Swimming Robot Enters Damaged Fukushima Plant, Sends Footage

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A swimming robot showed just how bad the damage at Japan’s Fukushima nuclear plant is. The robot dubbed “the Little Sunfish” went inside the factory and captured images of the containment vessel in the Unit 3 reactor, which was swept away by the massive earthquake and tsunami in March 2011.

No signs of melted nuclear fuel yet

Toshiba Corp., the company which has been given the responsibility of cleaning the plant, has co-developed the swimming robot with the International Research Institute for nuclear decommissioning. The robot is on a mission to locate the fuel that melted and seeped from the core, falling to the bottom of the primary containment chamber where it was surrounded by highly radioactive water as deep as 6 meters, notes the Review Journal.

The little Sunfish is a small robot which propels around the area and captures data using two cameras and a dosimeter. Further, the robot is controlled by a group of four operators from a remote distance. The robot, which is about the size of a loaf of bread, is connected to data cables all the time. Further, the observations made by the robot are sent back to the team via the data cable.

On Wednesday, plant operator Tokyo Electric Power Co. (TEPCO) spokesman Takahiro Kimoto stated that they had received the first pictures of the underwater damage from the swimming robot, but there is no sign of the melted nuclear fuel that researchers are looking for.

In a late night news conference, Kimoto said, “The damage to the structures was caused by the melted fuel or its heat.”

Inside the plant, the robot was placed near the structure known as the pedestal, from where it went further in search of more information and the possibility of stumbling upon the melted fuel.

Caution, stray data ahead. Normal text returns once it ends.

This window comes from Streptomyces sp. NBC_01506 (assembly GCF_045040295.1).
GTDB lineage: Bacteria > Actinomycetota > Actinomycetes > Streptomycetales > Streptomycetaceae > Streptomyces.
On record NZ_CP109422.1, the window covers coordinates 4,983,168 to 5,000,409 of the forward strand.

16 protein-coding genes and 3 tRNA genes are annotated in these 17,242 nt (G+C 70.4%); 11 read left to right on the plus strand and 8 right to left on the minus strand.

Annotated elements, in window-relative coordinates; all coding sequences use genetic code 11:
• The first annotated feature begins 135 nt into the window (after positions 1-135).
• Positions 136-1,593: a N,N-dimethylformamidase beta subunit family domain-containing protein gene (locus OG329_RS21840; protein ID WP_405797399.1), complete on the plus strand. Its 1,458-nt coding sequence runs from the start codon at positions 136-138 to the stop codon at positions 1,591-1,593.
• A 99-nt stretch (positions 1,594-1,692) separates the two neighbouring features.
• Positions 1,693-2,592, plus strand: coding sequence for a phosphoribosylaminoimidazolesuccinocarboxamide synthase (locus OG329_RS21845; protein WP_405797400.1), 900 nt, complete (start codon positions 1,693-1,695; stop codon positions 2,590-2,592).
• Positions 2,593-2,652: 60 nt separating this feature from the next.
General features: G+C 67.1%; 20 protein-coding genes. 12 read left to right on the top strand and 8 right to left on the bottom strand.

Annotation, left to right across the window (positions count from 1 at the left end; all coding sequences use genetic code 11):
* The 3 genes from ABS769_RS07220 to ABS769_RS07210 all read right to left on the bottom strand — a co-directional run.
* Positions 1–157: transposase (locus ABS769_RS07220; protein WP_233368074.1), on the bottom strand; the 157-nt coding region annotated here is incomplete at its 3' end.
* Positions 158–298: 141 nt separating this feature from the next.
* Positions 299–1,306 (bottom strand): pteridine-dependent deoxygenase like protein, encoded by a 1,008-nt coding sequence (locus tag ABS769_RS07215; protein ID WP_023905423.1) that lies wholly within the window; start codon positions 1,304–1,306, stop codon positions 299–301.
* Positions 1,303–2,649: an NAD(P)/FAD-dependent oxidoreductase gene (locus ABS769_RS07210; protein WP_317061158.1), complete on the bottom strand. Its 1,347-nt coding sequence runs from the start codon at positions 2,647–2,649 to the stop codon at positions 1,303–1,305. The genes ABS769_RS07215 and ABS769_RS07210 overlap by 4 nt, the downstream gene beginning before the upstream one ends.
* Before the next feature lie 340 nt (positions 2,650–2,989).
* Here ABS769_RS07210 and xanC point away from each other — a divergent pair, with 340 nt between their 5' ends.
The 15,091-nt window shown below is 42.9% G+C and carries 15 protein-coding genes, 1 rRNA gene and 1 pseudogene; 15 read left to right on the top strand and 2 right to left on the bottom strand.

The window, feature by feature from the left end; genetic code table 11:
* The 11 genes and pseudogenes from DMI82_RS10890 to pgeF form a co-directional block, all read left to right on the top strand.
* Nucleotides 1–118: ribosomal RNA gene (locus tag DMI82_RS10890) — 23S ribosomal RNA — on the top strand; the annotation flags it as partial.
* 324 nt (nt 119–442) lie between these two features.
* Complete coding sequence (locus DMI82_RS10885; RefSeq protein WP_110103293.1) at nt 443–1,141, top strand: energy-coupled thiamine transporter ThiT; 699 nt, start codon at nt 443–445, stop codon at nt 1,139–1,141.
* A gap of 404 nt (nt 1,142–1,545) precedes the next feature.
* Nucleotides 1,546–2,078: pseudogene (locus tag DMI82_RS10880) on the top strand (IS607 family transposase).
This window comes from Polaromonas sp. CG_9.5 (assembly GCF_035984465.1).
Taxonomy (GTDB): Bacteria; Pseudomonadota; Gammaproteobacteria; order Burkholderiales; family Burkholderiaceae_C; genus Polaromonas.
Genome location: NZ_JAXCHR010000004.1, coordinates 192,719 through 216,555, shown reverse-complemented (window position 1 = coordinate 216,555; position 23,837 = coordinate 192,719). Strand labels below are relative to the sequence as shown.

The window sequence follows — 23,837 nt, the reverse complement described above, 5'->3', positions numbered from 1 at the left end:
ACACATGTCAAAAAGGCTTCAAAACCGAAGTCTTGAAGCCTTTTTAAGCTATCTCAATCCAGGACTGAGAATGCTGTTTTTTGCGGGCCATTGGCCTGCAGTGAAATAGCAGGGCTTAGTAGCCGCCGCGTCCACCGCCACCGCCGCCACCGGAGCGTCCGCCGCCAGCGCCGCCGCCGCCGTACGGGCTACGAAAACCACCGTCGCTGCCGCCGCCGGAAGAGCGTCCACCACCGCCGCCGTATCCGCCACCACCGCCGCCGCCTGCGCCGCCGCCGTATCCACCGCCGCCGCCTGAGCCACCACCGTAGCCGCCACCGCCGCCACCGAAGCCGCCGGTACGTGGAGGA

Third attempt using the swimming robot

The Tohoku earthquake and tsunami in 2011, which killed more than 18,000 people, also damaged the power plant in Fukushima, making it the largest nuclear accident since Chernobyl. There have been a couple of attempts to explore the first and the second reactor, but the robots could not pass through. They either got stuck or swallowed by the excessive radiation still present inside the plant. However, the Little Sunfish gave a glimpse of the badly damaged number 3 reactor.

Meanwhile, the budget allocated to the exploration and clean-up process more than doubled to a whopping $188 billion last year, but the agenda is still running behind schedule. TEPCO has also not been able to decide on what to do with the 777,000 tons of water contaminated with tritium when it was used to cool down the plant’s cores.

Earlier, TEPCO Chairman Takashi Kawamura stated that there is only one solution left, which calls for dumping the water tanks into the Pacific Ocean. According to the officials, tritium is not harmful in small doses, but local activists and fisherman said that this will a create another negative impression about the country’s environmental commitments, which are already not in a good place as it deals with the horrible nuclear disaster.

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